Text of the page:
Do some research on your target customer by using sites like Quora or Reddit to get an insight into what they talk about and how they talk about it. As a rule of thumb, think about how you’d speak to your customer if you met them in real life. Once you’ve got that down, apply that to your copywriting. Personalization sells, so target your product descriptions and you’ll see your conversions shoot up.

Stick to your brand voice

Dull copy is a cardinal sin when it comes to your product descriptions. No matter what you’re selling, you need to write about it in an engaging, lively way. Uninspiring copy repels customers because it doesn’t stimulate them, and they ultimately just switch off. To avoid this, don’t be afraid to inject a little character into your copy. Your brand voice lets you convey this personality to your customers, and turns a basic sales pitch of a product into an animated and appealing description of it. Check out the example below from AYR:

Image via AYR

Their brand voice is edgy and conversational, and it makes the description pop. It really conveys their brand personality, making them stand out against their competition.

Tell a story around your product

One of the best ways to sell something is through storytelling. It’s subtle, indirect, and lets you talk about your product to your customer in an engaging way. To get started with this, think about your product and its genesis. Maybe the idea for your boutique vodka came about during your struggles to find a delicious drink that suited your palate? Or perhaps you couldn’t find a coffee that’s strong and tastes good, so you started your own online coffee shop?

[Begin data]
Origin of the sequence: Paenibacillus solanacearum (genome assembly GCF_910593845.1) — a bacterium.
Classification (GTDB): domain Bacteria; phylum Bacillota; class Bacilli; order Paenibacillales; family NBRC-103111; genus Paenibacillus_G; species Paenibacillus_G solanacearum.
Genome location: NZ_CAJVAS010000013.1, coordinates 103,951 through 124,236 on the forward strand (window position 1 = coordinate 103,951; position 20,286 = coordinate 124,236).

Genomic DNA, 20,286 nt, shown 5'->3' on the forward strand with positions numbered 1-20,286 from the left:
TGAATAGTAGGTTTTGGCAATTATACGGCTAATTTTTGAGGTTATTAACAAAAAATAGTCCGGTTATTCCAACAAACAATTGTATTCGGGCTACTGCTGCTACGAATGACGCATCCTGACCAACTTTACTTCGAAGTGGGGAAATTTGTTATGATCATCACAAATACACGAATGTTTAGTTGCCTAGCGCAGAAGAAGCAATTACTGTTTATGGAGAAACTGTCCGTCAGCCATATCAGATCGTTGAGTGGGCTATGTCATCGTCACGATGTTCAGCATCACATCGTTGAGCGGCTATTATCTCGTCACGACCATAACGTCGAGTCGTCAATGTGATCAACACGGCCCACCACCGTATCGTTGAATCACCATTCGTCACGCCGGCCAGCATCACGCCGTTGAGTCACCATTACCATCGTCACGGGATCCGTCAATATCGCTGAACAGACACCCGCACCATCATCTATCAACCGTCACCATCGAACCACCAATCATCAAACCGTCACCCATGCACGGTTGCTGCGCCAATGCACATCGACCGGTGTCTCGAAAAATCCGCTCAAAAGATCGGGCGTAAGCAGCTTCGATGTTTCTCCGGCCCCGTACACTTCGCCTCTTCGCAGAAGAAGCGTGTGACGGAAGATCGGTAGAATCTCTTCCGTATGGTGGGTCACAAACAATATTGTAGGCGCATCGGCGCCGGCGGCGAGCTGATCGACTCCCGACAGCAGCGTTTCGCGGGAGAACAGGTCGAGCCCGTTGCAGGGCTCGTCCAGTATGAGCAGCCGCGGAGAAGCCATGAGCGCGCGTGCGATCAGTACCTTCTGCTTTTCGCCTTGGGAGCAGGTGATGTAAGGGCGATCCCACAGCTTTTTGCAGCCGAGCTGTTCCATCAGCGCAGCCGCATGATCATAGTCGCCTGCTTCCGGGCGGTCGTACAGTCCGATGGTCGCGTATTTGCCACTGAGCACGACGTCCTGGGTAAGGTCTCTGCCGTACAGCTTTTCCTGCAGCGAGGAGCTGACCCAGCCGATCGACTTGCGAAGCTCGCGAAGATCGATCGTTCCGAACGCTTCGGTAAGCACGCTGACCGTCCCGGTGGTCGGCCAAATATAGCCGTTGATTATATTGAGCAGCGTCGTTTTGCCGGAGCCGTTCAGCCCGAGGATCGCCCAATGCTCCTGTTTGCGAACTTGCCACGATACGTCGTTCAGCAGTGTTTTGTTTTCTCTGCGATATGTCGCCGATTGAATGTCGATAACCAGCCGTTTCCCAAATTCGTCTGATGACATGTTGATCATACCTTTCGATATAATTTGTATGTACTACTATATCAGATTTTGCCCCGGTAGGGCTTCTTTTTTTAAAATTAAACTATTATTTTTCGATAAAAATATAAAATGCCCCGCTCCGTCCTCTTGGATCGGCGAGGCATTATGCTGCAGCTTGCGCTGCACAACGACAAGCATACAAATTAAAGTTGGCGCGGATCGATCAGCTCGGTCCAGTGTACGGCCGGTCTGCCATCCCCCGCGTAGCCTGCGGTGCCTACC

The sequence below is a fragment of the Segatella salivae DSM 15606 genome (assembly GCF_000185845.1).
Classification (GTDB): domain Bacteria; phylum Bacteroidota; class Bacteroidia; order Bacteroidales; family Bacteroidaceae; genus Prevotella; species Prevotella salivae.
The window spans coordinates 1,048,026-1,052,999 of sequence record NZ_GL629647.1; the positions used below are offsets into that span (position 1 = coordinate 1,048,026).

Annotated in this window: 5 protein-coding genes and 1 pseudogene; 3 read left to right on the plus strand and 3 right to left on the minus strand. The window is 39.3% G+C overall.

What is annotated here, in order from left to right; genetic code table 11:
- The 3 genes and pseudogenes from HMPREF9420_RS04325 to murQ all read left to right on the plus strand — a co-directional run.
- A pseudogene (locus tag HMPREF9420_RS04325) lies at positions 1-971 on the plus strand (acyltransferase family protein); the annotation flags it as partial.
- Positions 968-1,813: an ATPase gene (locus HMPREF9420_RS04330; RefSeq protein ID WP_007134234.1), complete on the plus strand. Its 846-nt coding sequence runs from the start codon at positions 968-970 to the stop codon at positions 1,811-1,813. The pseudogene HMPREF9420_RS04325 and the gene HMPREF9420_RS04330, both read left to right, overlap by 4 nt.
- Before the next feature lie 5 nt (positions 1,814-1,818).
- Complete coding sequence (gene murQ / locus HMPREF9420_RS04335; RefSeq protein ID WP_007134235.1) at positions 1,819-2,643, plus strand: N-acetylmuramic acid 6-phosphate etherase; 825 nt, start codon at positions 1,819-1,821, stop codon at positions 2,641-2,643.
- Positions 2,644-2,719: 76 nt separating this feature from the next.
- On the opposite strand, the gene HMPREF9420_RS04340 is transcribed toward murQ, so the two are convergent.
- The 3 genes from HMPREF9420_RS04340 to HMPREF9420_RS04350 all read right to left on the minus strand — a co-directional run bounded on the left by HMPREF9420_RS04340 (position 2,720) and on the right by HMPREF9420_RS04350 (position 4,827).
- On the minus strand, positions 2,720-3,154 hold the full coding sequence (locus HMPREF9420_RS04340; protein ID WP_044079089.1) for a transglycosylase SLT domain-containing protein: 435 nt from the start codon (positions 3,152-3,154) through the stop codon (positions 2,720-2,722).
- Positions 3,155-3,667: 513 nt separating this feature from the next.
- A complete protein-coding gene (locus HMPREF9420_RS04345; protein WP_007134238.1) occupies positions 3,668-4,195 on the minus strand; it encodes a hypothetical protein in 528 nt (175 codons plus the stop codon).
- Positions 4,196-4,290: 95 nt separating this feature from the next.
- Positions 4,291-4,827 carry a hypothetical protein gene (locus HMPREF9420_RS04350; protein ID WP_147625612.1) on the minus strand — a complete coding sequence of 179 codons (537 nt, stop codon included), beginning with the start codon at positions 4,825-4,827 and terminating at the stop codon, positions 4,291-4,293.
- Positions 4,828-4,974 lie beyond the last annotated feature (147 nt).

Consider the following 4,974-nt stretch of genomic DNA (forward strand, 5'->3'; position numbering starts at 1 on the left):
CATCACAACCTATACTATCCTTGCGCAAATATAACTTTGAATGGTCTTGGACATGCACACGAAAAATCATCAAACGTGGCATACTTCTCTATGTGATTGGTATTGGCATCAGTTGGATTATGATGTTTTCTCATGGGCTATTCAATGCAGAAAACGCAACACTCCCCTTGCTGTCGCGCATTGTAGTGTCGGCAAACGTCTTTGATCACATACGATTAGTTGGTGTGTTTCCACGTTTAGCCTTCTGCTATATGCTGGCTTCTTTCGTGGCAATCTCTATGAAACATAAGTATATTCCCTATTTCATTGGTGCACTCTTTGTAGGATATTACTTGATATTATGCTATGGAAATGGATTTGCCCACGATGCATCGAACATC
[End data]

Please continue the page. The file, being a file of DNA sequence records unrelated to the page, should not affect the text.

That’s how Death Wish Coffee got their start:

Stories are a great way of compelling someone to take action and can breathe new life into your product. They make it real and tangible and will help engage your customers and persuade them to make a purchase. You can add value to even the most simple online store with high-quality product copy. Your copy is the glue that holds it all together, and without thoughtful and well-written product descriptions, you simply won’t make any sales.

Use sensory language to hook and persuade

When you’re selling something online, it can be difficult for your customers to really ‘feel’ what you’re selling. In a brick-and-mortar store, shoppers can pick up a product, experiencing it first-hand. Not so with an eCommerce store.

Instead, savvy copywriters need to use language that recreates that experience in their mind. This means using sensory language that seduces the customer into buying. Words like crispy, gooey or smooth can help your shoppers connect with a product, motivating them to make a purchase. You should also extend your eCommerce content strategy to writing great product blogs that help ‘fill in the gaps’ when it comes to how your products help people navigate their lives.

Talk about benefits, not features

This is a simple one that lots of people are guilty of at times. When you’re selling something, it’s easy to talk about the hard facts about the product. Color, size, functionality — these things are all relevant, but they don’t let the customer connect with the product. Customers want to know what they stand to gain from your product, how their life will be better because of it. Instead of focusing on the features, you should focus on talking about the benefits that those features offer.

For example, let’s say you’re selling a car that has a rearview camera installed. Simply stating this isn’t enough. Instead, elaborate on how the camera will prevent rear-end accidents, or how it’ll make parking so much easier. These benefits appeal to the concerns and pain points of the customer, and focusing on these in your product copy will help give them value.